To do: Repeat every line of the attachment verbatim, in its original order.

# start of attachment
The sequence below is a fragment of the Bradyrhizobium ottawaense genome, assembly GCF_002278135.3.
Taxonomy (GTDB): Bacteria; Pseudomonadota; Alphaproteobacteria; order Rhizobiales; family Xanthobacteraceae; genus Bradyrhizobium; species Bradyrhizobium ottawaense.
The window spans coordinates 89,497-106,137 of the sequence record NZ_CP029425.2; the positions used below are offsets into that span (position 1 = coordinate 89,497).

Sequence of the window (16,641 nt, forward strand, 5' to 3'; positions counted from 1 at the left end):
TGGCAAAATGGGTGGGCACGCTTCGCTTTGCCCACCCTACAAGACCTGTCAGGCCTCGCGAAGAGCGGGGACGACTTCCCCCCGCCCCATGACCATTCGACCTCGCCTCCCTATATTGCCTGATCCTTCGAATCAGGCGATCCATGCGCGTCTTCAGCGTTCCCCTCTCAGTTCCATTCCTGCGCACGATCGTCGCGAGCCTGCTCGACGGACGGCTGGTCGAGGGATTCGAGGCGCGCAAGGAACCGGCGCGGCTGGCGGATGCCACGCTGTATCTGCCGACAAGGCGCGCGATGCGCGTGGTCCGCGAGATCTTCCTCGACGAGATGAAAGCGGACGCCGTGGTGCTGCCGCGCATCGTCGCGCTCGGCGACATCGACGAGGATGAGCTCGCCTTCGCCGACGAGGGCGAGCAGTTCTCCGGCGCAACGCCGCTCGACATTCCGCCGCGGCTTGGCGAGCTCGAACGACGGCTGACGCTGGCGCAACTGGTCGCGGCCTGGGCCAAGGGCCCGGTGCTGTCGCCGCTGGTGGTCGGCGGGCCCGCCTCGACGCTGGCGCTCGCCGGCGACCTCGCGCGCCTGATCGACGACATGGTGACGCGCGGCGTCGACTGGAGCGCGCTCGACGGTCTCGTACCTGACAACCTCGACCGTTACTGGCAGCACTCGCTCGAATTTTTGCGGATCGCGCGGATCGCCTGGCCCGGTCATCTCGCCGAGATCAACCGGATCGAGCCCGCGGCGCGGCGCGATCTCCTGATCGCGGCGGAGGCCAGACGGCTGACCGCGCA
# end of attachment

The sequence below is a fragment of the Bradyrhizobium ottawaense genome, assembly GCF_002278135.3.
Taxonomy (GTDB): Bacteria; Pseudomonadota; Alphaproteobacteria; order Rhizobiales; family Xanthobacteraceae; genus Bradyrhizobium; species Bradyrhizobium ottawaense.
The window spans coordinates 89,497-106,137 of the sequence record NZ_CP029425.2; the positions used below are offsets into that span (position 1 = coordinate 89,497).

Sequence of the window (16,641 nt, forward strand, 5' to 3'; positions counted from 1 at the left end):
TGGCAAAATGGGTGGGCACGCTTCGCTTTGCCCACCCTACAAGACCTGTCAGGCCTCGCGAAGAGCGGGGACGACTTCCCCCCGCCCCATGACCATTCGACCTCGCCTCCCTATATTGCCTGATCCTTCGAATCAGGCGATCCATGCGCGTCTTCAGCGTTCCCCTCTCAGTTCCATTCCTGCGCACGATCGTCGCGAGCCTGCTCGACGGACGGCTGGTCGAGGGATTCGAGGCGCGCAAGGAACCGGCGCGGCTGGCGGATGCCACGCTGTATCTGCCGACAAGGCGCGCGATGCGCGTGGTCCGCGAGATCTTCCTCGACGAGATGAAAGCGGACGCCGTGGTGCTGCCGCGCATCGTCGCGCTCGGCGACATCGACGAGGATGAGCTCGCCTTCGCCGACGAGGGCGAGCAGTTCTCCGGCGCAACGCCGCTCGACATTCCGCCGCGGCTTGGCGAGCTCGAACGACGGCTGACGCTGGCGCAACTGGTCGCGGCCTGGGCCAAGGGCCCGGTGCTGTCGCCGCTGGTGGTCGGCGGGCCCGCCTCGACGCTGGCGCTCGCCGGCGACCTCGCGCGCCTGATCGACGACATGGTGACGCGCGGCGTCGACTGGAGCGCGCTCGACGGTCTCGTACCTGACAACCTCGACCGTTACTGGCAGCACTCGCTCGAATTTTTGCGGATCGCGCGGATCGCCTGGCCCGGTCATCTCGCCGAGATCAACCGGATCGAGCCCGCGGCGCGGCGCGATCTCCTGATCGCGGCGGAGGCCAGACGGCTGACCGCGCA